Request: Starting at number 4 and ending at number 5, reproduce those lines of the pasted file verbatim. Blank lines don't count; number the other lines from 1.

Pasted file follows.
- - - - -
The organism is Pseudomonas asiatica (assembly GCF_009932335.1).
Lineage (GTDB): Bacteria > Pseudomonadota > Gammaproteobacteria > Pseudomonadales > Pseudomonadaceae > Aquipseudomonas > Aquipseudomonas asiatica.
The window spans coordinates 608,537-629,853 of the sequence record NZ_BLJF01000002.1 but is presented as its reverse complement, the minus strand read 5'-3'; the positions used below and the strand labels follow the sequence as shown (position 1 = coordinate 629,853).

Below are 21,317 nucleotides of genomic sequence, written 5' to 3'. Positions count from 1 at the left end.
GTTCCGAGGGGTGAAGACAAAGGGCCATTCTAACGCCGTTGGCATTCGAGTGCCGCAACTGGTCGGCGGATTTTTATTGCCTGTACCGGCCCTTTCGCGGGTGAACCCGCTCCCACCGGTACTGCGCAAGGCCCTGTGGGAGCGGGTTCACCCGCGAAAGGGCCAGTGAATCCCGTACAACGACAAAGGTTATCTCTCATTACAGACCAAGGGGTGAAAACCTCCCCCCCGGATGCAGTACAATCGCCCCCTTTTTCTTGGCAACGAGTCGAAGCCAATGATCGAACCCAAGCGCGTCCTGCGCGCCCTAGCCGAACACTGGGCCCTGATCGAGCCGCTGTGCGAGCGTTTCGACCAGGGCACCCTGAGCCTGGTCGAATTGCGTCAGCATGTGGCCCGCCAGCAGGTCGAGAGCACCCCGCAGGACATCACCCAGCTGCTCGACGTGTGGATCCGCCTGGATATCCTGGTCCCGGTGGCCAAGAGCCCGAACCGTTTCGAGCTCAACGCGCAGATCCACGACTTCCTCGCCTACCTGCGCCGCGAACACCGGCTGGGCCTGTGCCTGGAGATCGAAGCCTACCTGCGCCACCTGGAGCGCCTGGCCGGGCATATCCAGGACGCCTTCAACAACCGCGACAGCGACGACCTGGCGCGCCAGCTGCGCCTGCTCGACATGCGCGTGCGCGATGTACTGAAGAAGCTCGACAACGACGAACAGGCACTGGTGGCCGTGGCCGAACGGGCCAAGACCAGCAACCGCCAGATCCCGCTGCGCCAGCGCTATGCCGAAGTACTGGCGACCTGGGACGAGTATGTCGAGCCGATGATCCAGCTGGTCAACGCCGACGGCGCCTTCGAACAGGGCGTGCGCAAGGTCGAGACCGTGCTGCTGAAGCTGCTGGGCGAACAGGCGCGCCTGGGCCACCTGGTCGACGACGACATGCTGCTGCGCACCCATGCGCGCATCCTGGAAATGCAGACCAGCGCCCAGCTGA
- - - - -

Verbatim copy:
Below are 21,317 nucleotides of genomic sequence, written 5' to 3'. Positions count from 1 at the left end.
GTTCCGAGGGGTGAAGACAAAGGGCCATTCTAACGCCGTTGGCATTCGAGTGCCGCAACTGGTCGGCGGATTTTTATTGCCTGTACCGGCCCTTTCGCGGGTGAACCCGCTCCCACCGGTACTGCGCAAGGCCCTGTGGGAGCGGGTTCACCCGCGAAAGGGCCAGTGAATCCCGTACAACGACAAAGGTTATCTCTCATTACAGACCAAGGGGTGAAAACCTCCCCCCCGGATGCAGTACAATCGCCCCCTTTTTCTTGGCAACGAGTCGAAGCCAATGATCGAACCCAAGCGCGTCCTGCGCGCCCTAGCCGAACACTGGGCCCTGATCGAGCCGCTGTGCGAGCGTTTCGACCAGGGCACCCTGAGCCTGGTCGAATTGCGTCAGCATGTGGCCCGCCAGCAGGTCGAGAGCACCCCGCAGGACATCACCCAGCTGCTCGACGTGTGGATCCGCCTGGATATCCTGGTCCCGGTGGCCAAGAGCCCGAACCGTTTCGAGCTCAACGCGCAGATCCACGACTTCCTCGCCTACCTGCGCCGCGAACACCGGCTGGGCCTGTGCCTGGAGATCGAAGCCTACCTGCGCCACCTGGAGCGCCTGGCCGGGCATATCCAGGACGCCTTCAACAACCGCGACAGCGACGACCTGGCGCGCCAGCTGCGCCTGCTCGACATGCGCGTGCGCGATGTACTGAAGAAGCTCGACAACGACGAACAGGCACTGGTGGCCGTGGCCGAACGGGCCAAGACCAGCAACCGCCAGATCCCGCTGCGCCAGCGCTATGCCGAAGTACTGGCGACCTGGGACGAGTATGTCGAGCCGATGATCCAGCTGGTCAACGCCGACGGCGCCTTCGAACAGGGCGTGCGCAAGGTCGAGACCGTGCTGCTGAAGCTGCTGGGCGAACAGGCGCGCCTGGGCCACCTGGTCGACGACGACATGCTGCTGCGCACCCATGCGCGCATCCTGGAAATGCAGACCAGCGCCCAGCTGA